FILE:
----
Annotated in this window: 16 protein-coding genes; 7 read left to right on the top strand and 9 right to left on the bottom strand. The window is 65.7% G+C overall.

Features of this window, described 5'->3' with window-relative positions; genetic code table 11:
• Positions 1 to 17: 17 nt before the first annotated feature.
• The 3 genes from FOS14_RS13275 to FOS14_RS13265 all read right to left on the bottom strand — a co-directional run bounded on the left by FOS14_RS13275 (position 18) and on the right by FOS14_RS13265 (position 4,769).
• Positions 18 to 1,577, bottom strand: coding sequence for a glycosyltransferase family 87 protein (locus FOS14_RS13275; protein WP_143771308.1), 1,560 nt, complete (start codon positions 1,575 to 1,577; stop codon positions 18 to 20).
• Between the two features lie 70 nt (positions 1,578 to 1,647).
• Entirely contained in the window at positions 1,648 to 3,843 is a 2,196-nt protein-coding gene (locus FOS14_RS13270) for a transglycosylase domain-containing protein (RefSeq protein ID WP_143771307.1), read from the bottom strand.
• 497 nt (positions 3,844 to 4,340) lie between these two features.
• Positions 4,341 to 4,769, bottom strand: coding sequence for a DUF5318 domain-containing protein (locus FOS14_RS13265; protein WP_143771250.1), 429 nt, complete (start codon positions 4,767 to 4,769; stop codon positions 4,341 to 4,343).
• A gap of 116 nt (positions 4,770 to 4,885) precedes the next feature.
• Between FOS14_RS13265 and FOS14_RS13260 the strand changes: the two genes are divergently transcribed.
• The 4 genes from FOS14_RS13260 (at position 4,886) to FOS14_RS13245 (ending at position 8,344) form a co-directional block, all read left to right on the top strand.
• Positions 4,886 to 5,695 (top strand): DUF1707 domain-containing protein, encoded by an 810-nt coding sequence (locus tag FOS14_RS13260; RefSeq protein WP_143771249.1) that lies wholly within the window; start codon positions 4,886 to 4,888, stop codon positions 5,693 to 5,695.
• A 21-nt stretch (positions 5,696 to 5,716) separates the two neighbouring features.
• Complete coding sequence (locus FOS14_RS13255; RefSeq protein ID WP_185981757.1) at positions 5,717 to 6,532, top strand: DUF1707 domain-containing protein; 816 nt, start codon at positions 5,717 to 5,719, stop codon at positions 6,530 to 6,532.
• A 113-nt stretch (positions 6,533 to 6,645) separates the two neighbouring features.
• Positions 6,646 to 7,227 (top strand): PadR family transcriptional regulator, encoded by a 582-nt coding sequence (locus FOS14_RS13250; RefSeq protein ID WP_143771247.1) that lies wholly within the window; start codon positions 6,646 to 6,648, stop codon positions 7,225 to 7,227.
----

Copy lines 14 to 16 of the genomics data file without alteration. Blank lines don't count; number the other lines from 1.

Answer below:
• A 21-nt stretch (positions 5,696 to 5,716) separates the two neighbouring features.
• Complete coding sequence (locus FOS14_RS13255; RefSeq protein ID WP_185981757.1) at positions 5,717 to 6,532, top strand: DUF1707 domain-containing protein; 816 nt, start codon at positions 5,717 to 5,719, stop codon at positions 6,530 to 6,532.
• A 113-nt stretch (positions 6,533 to 6,645) separates the two neighbouring features.